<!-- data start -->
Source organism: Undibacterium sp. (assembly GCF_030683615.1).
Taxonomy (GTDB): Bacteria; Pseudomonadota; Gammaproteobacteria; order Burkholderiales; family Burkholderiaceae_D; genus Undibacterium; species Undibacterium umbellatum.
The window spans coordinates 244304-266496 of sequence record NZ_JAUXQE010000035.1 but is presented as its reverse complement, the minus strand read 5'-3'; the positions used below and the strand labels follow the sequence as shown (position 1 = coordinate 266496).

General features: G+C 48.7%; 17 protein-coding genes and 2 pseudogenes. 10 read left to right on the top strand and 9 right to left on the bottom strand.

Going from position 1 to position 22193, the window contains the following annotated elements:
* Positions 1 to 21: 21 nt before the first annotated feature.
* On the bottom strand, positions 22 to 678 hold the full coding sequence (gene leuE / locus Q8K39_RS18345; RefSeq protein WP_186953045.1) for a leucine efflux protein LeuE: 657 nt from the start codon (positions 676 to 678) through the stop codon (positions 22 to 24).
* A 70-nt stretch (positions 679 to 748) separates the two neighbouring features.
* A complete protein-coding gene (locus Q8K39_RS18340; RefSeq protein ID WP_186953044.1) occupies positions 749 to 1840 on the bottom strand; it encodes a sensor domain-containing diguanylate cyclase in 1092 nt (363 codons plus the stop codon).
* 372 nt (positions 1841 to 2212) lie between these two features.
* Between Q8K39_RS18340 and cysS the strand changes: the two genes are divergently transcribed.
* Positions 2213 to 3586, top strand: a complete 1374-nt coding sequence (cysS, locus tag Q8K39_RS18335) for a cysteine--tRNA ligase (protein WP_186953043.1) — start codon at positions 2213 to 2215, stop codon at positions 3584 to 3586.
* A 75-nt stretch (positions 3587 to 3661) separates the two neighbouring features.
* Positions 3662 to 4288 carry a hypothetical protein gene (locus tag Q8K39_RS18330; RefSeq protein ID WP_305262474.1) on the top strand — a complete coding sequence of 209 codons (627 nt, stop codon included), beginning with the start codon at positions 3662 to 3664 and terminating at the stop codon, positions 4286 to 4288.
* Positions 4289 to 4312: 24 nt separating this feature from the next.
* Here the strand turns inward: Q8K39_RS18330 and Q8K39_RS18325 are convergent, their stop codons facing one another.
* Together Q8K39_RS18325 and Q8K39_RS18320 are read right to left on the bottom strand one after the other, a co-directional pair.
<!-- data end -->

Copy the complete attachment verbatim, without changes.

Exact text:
Source organism: Undibacterium sp. (assembly GCF_030683615.1).
Taxonomy (GTDB): Bacteria; Pseudomonadota; Gammaproteobacteria; order Burkholderiales; family Burkholderiaceae_D; genus Undibacterium; species Undibacterium umbellatum.
The window spans coordinates 244304-266496 of sequence record NZ_JAUXQE010000035.1 but is presented as its reverse complement, the minus strand read 5'-3'; the positions used below and the strand labels follow the sequence as shown (position 1 = coordinate 266496).

General features: G+C 48.7%; 17 protein-coding genes and 2 pseudogenes. 10 read left to right on the top strand and 9 right to left on the bottom strand.

Going from position 1 to position 22193, the window contains the following annotated elements:
* Positions 1 to 21: 21 nt before the first annotated feature.
* On the bottom strand, positions 22 to 678 hold the full coding sequence (gene leuE / locus Q8K39_RS18345; RefSeq protein WP_186953045.1) for a leucine efflux protein LeuE: 657 nt from the start codon (positions 676 to 678) through the stop codon (positions 22 to 24).
* A 70-nt stretch (positions 679 to 748) separates the two neighbouring features.
* A complete protein-coding gene (locus Q8K39_RS18340; RefSeq protein ID WP_186953044.1) occupies positions 749 to 1840 on the bottom strand; it encodes a sensor domain-containing diguanylate cyclase in 1092 nt (363 codons plus the stop codon).
* 372 nt (positions 1841 to 2212) lie between these two features.
* Between Q8K39_RS18340 and cysS the strand changes: the two genes are divergently transcribed.
* Positions 2213 to 3586, top strand: a complete 1374-nt coding sequence (cysS, locus tag Q8K39_RS18335) for a cysteine--tRNA ligase (protein WP_186953043.1) — start codon at positions 2213 to 2215, stop codon at positions 3584 to 3586.
* A 75-nt stretch (positions 3587 to 3661) separates the two neighbouring features.
* Positions 3662 to 4288 carry a hypothetical protein gene (locus tag Q8K39_RS18330; RefSeq protein ID WP_305262474.1) on the top strand — a complete coding sequence of 209 codons (627 nt, stop codon included), beginning with the start codon at positions 3662 to 3664 and terminating at the stop codon, positions 4286 to 4288.
* Positions 4289 to 4312: 24 nt separating this feature from the next.
* Here the strand turns inward: Q8K39_RS18330 and Q8K39_RS18325 are convergent, their stop codons facing one another.
* Together Q8K39_RS18325 and Q8K39_RS18320 are read right to left on the bottom strand one after the other, a co-directional pair.